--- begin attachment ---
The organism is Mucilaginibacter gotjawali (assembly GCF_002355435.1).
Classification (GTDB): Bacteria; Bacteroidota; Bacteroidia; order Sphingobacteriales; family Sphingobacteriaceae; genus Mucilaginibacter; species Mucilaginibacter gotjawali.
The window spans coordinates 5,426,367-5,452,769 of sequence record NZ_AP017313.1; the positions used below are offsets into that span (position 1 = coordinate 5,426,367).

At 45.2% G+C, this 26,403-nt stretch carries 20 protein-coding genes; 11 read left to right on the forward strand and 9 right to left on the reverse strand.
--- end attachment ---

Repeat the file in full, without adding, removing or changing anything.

The organism is Mucilaginibacter gotjawali (assembly GCF_002355435.1).
Classification (GTDB): Bacteria; Bacteroidota; Bacteroidia; order Sphingobacteriales; family Sphingobacteriaceae; genus Mucilaginibacter; species Mucilaginibacter gotjawali.
The window spans coordinates 5,426,367-5,452,769 of sequence record NZ_AP017313.1; the positions used below are offsets into that span (position 1 = coordinate 5,426,367).

At 45.2% G+C, this 26,403-nt stretch carries 20 protein-coding genes; 11 read left to right on the forward strand and 9 right to left on the reverse strand.